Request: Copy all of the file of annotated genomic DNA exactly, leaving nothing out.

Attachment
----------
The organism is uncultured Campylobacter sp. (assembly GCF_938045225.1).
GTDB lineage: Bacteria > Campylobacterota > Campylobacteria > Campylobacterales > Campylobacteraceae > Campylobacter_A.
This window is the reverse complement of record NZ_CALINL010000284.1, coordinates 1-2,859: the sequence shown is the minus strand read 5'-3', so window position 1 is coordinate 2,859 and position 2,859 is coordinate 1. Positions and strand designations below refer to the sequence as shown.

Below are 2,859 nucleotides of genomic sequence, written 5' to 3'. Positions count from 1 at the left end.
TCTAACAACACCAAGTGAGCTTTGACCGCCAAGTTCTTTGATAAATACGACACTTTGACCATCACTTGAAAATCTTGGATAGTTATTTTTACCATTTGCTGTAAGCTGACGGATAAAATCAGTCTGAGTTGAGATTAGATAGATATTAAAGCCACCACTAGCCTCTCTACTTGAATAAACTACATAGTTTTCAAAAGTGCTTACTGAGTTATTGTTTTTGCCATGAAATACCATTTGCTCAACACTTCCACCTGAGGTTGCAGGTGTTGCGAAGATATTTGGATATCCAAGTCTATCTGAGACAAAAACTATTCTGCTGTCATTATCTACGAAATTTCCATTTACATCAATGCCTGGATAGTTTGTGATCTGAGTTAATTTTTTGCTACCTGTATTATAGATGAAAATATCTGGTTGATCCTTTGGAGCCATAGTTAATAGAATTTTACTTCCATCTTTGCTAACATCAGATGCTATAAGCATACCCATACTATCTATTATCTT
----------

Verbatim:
The organism is uncultured Campylobacter sp. (assembly GCF_938045225.1).
GTDB lineage: Bacteria > Campylobacterota > Campylobacteria > Campylobacterales > Campylobacteraceae > Campylobacter_A.
This window is the reverse complement of record NZ_CALINL010000284.1, coordinates 1-2,859: the sequence shown is the minus strand read 5'-3', so window position 1 is coordinate 2,859 and position 2,859 is coordinate 1. Positions and strand designations below refer to the sequence as shown.

Below are 2,859 nucleotides of genomic sequence, written 5' to 3'. Positions count from 1 at the left end.
TCTAACAACACCAAGTGAGCTTTGACCGCCAAGTTCTTTGATAAATACGACACTTTGACCATCACTTGAAAATCTTGGATAGTTATTTTTACCATTTGCTGTAAGCTGACGGATAAAATCAGTCTGAGTTGAGATTAGATAGATATTAAAGCCACCACTAGCCTCTCTACTTGAATAAACTACATAGTTTTCAAAAGTGCTTACTGAGTTATTGTTTTTGCCATGAAATACCATTTGCTCAACACTTCCACCTGAGGTTGCAGGTGTTGCGAAGATATTTGGATATCCAAGTCTATCTGAGACAAAAACTATTCTGCTGTCATTATCTACGAAATTTCCATTTACATCAATGCCTGGATAGTTTGTGATCTGAGTTAATTTTTTGCTACCTGTATTATAGATGAAAATATCTGGTTGATCCTTTGGAGCCATAGTTAATAGAATTTTACTTCCATCTTTGCTAACATCAGATGCTATAAGCATACCCATACTATCTATTATCTT